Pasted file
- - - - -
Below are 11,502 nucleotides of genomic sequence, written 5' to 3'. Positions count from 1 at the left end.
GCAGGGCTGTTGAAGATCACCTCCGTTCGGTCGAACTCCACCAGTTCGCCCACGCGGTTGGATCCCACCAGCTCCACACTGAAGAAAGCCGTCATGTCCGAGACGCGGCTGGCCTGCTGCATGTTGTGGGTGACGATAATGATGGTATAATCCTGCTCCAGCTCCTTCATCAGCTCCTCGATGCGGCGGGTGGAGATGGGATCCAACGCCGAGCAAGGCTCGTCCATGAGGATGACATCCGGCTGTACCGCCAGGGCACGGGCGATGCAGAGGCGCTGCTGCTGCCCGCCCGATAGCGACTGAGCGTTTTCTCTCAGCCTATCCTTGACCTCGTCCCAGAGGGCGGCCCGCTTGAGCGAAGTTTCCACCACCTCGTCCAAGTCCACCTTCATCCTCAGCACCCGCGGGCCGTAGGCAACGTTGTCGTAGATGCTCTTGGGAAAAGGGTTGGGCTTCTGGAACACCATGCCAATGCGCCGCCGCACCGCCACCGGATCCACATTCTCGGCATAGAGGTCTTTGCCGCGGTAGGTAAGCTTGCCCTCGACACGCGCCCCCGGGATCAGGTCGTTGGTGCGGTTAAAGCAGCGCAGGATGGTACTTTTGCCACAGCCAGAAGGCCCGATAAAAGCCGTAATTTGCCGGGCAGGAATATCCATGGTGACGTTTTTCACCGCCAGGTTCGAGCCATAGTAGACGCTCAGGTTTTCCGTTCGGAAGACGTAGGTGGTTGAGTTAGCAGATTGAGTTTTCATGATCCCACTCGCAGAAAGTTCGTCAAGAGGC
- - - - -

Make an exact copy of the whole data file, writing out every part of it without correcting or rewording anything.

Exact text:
Below are 11,502 nucleotides of genomic sequence, written 5' to 3'. Positions count from 1 at the left end.
GCAGGGCTGTTGAAGATCACCTCCGTTCGGTCGAACTCCACCAGTTCGCCCACGCGGTTGGATCCCACCAGCTCCACACTGAAGAAAGCCGTCATGTCCGAGACGCGGCTGGCCTGCTGCATGTTGTGGGTGACGATAATGATGGTATAATCCTGCTCCAGCTCCTTCATCAGCTCCTCGATGCGGCGGGTGGAGATGGGATCCAACGCCGAGCAAGGCTCGTCCATGAGGATGACATCCGGCTGTACCGCCAGGGCACGGGCGATGCAGAGGCGCTGCTGCTGCCCGCCCGATAGCGACTGAGCGTTTTCTCTCAGCCTATCCTTGACCTCGTCCCAGAGGGCGGCCCGCTTGAGCGAAGTTTCCACCACCTCGTCCAAGTCCACCTTCATCCTCAGCACCCGCGGGCCGTAGGCAACGTTGTCGTAGATGCTCTTGGGAAAAGGGTTGGGCTTCTGGAACACCATGCCAATGCGCCGCCGCACCGCCACCGGATCCACATTCTCGGCATAGAGGTCTTTGCCGCGGTAGGTAAGCTTGCCCTCGACACGCGCCCCCGGGATCAGGTCGTTGGTGCGGTTAAAGCAGCGCAGGATGGTACTTTTGCCACAGCCAGAAGGCCCGATAAAAGCCGTAATTTGCCGGGCAGGAATATCCATGGTGACGTTTTTCACCGCCAGGTTCGAGCCATAGTAGACGCTCAGGTTTTCCGTTCGGAAGACGTAGGTGGTTGAGTTAGCAGATTGAGTTTTCATGATCCCACTCGCAGAAAGTTCGTCAAGAGGC